10 Best Foods to Eat When Pregnant (post may contain affiliate links).
Many women don’t realize that when they are pregnant they will require an extra 300 calories per day in their diet. This is really good news, especially if you’re anything like me, and you like to eat! 😉
The other thing that is great about your increased need for calories is that it will make it easier for you meet your increased nutrition needs during pregnancy without fear of gaining excess weight. By the way, in case you are wondering, here is the recommended weight gain for pregnancy based on pre-pregnant weight.Note: This is NOT the time to be on a weight loss plan. And you should not worry too much if you gain a bit more or less than the recommendations here.
However, it is important to point out that if you gain an excessive amount of weight too quickly, this could be a sign of excessive water weight gain which can be a sign of a dangerous condition known as preeclampsia.
It is normal to retain a bit of water and to have some swelling in your ankles and other places during pregnancy, especially after the 20th week.
However, if you gain an excessive amount of weight and have any of the following symptoms:
- Severe Headache
- Changes in Vision
- Upper Abdominal Pain
- Nausea and Vomiting
- Decreased urine (pee) output
- Shortness of breath
Then You need to contact your doctor immediately!
On the other hand, if you are not gaining weight at all due to excessive morning sickness OR you are eating just fine but still not gaining weight, you also need to contact your doctor to make sure that you are not dehydrated or that something else isn’t going on. Click here for symptoms of dehydration.
Back to increased nutrient needs.
Other increased needs include:
- Protein – Click here for information on why protein is important. Click here for some delicious recipes and ideas for meals that are high in protein AND kid friendly too! And click here for a list of foods high in protein.
- Folic acid (folate)
Most doctors will prescribe a prenatal vitamin. Prenatal vitamins are usually higher in folic acid and iron to compensate for the increased folic acid and iron needs of a pregnant woman. They also contain essential amounts of other vitamins and minerals, and many contain essential Omega-3s as well.
The 10 Best Foods to Eat When Pregnant are:
- Lean Meat and Eggs – High Quality Protein and Iron
- Leafy Greens including broccoli – Magnesium, folic acid, vitamin A, vitamin C, potassium
- Legumes, peas, and lentils (pulses) – Fiber to prevent constipation, folic acid
- Nuts – Copper, manganese, magnesium, selenium, zinc, potassium
- Whole grains – Magnesium, Vitamin B6, Iron, Fiber
- Yogurt, especially Greek Yogurt – High quality protein, probiotics (Read label to make sure yogurt you purchase contains probiotics).
- Calcium rich foods including milk (cow’s, soy, rice, almond, cashew), cheese, and yogurt.
- Omega 3 Rich Foods including salmon and other fatty fish.
- Avocados – Healthy fats, Folic acid, B6, magnesium, fiber
- Water and Lots of it! (Juice, milk, soups, shakes help to provide water as well)
1 in 10 pregnant women will be diagnosed with Gestational Diabetes during their pregnancy. As a result, I want to briefly discuss this disease with you.
But what exactly is Gestational Diabetes and what can you do to reduce the risks?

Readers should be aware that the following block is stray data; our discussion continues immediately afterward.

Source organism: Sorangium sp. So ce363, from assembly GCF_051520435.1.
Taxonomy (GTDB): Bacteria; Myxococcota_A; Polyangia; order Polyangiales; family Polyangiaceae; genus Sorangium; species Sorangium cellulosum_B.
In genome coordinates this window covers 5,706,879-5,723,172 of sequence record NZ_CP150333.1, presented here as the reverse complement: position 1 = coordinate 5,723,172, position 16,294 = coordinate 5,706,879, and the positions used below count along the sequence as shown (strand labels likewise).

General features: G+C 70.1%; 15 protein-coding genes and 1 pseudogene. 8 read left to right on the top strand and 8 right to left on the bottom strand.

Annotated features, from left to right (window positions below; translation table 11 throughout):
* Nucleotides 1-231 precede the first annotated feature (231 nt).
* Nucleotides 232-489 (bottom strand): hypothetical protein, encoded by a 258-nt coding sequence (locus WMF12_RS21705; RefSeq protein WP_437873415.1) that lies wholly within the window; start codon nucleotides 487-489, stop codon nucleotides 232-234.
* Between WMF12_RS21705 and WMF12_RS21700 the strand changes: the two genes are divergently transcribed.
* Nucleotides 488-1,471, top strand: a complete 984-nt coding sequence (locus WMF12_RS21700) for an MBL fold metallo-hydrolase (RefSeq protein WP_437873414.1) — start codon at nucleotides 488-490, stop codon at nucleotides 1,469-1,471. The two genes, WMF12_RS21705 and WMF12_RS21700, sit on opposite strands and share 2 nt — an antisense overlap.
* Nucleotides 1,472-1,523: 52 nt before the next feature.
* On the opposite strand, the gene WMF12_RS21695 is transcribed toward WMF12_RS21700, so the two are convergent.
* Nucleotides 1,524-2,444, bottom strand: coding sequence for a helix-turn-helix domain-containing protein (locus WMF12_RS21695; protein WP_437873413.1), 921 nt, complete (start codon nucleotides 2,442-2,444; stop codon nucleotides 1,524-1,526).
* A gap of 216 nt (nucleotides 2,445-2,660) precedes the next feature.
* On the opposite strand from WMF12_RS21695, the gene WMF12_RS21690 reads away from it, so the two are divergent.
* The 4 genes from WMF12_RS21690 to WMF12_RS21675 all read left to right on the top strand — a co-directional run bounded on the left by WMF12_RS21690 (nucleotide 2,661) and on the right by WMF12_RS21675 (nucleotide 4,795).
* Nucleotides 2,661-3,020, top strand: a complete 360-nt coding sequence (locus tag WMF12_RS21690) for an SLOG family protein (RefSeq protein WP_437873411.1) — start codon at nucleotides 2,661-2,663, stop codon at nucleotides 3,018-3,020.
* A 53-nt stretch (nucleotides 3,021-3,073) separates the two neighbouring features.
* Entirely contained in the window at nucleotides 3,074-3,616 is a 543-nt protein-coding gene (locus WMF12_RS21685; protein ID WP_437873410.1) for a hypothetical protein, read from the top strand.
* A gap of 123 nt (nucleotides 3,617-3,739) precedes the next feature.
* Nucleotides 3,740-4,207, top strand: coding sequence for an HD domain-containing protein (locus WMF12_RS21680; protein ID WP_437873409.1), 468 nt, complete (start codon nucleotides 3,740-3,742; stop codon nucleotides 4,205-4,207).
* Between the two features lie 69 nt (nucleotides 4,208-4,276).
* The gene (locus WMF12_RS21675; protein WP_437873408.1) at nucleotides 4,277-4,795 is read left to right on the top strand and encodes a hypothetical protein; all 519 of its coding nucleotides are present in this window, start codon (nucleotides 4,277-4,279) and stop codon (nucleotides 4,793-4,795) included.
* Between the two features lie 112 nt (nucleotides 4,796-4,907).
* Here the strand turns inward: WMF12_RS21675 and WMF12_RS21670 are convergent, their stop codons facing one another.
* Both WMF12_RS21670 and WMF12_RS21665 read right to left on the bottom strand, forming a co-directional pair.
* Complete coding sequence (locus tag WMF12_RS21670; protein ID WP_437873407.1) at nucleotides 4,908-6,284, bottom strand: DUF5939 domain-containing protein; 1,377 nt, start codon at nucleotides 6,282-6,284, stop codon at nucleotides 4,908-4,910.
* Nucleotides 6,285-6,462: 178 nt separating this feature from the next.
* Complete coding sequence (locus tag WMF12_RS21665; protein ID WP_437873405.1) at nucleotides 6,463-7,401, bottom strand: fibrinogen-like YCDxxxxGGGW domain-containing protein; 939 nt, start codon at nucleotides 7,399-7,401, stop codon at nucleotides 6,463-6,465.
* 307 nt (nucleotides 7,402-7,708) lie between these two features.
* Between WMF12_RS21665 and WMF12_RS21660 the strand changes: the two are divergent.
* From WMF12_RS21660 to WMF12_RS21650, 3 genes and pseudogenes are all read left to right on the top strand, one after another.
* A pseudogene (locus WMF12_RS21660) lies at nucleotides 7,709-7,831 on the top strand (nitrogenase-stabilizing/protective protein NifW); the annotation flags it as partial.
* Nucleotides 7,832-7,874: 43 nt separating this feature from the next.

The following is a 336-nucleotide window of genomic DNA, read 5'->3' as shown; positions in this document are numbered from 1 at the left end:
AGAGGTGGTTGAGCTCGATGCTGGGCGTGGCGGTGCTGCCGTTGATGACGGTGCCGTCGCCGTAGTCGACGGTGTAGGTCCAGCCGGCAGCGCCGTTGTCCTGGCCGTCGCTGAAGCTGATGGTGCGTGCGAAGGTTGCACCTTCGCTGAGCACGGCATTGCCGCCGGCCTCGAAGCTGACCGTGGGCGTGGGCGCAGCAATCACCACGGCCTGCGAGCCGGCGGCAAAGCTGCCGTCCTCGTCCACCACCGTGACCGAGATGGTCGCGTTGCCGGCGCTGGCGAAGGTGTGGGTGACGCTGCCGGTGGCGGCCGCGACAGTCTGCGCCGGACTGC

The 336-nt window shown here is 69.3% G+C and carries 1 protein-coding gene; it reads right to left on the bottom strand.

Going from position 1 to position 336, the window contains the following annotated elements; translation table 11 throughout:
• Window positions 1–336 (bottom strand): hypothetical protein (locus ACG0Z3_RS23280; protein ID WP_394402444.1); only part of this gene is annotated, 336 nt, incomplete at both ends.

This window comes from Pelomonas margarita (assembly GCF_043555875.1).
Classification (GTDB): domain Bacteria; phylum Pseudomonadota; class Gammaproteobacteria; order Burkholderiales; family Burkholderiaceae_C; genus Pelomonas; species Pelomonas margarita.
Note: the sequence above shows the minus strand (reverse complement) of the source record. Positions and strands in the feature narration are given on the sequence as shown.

Many people are familiar with Diabetes in general. Just like other types of Diabetes, Gestational diabetes results in high blood sugar as the result of insufficient insulin. With type 1 Diabetes, the pancreas is not producing insulin. With Type 2 Diabetes, there is insulin resistance, usually as the result of excess body weight.
Gestational Diabetes, on the other hand, seems to result in insulin in the pregnant woman’s body not being available.
The reason you end up with high blood sugar is because insulin is necessary for the sugars you get through the foods you eat to be transferred to your body to be used for energy.
Unfortunately, it is not clear what causes Gestational Diabetes. What we do know is that it does not mean you had diabetes before pregnancy. Though it does mean that you have an increased risk of being diagnosed with Type 2 Diabetes later in life.
According to the Mayo Clinic:
“During pregnancy, the placenta, which connects your baby to your blood supply, produces high levels of various other hormones. Almost all of them impair the action of insulin in your cells, raising your blood sugar. (Emphasis mine). Modest elevation of blood sugar after meals is normal during pregnancy.
“As your baby grows, the placenta produces more and more insulin-counteracting hormones. In gestational diabetes, the placental hormones provoke a rise in blood sugar to a level that can affect the growth and welfare of your baby. Gestational diabetes usually develops during the last half of pregnancy — sometimes as early as the 20th week, but generally not until later.”
Who is at Highest Risk for Getting Gestational Diabetes
As with any type of diabetes, diet and exercise are your friends for helping you to feel your best and minimize the risks that can be associated with Gestational Diabetes.
Risks of Having Gestational Diabetes during pregnancy
One of the risk factors of Gestational Diabetes is a super big baby (high birth weight). This can result in the need for a Caesarian section because the baby is too big to fit through the birth canal. Also, preterm birth and respiratory distress syndrome can result from Gestational Diabetes. Another risk is low blood sugar of the baby at birth. And lastly, mom has a higher risk of Type 2 Diabetes later in life.
I hope that the information on Gestational Diabetes was helpful to you and that you are also enlightened on what I believe are the 10 best foods to eat when pregnant. There are lots of healthy foods to choose from.
Make sure you choose foods you actually enjoy and have fun!
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